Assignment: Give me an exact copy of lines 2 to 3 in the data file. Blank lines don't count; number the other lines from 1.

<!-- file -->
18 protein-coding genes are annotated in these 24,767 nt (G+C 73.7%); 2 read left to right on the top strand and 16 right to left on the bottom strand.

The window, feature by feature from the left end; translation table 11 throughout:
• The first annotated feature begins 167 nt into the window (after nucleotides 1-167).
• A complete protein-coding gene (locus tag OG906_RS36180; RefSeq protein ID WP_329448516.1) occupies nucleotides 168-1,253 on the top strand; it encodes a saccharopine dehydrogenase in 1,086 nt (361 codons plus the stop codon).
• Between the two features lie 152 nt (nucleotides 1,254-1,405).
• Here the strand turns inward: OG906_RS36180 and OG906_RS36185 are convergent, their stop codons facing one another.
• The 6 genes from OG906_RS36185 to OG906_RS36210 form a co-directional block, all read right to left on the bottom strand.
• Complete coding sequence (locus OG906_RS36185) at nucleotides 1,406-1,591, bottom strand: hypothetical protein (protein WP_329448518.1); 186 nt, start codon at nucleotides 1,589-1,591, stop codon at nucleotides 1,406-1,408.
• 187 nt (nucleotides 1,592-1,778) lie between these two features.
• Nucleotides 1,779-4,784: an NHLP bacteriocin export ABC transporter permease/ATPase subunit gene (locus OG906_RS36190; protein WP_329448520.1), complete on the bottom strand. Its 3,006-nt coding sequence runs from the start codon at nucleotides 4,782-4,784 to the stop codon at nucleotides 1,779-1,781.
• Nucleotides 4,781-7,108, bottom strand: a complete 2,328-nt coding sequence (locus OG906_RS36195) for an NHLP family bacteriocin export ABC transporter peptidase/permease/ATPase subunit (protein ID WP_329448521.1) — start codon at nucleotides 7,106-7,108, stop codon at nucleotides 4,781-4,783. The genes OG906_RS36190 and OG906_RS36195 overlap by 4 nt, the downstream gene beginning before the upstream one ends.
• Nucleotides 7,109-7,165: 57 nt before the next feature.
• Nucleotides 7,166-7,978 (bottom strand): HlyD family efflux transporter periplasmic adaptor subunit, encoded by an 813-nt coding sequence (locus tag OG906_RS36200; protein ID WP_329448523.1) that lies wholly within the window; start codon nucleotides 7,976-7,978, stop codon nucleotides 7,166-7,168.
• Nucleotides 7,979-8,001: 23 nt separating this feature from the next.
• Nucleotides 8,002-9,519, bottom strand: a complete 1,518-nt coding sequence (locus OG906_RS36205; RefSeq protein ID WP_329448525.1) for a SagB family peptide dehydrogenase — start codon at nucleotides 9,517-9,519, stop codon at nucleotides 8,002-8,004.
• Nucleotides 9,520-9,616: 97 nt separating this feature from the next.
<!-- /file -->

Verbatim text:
The window, feature by feature from the left end; translation table 11 throughout:
• The first annotated feature begins 167 nt into the window (after nucleotides 1-167).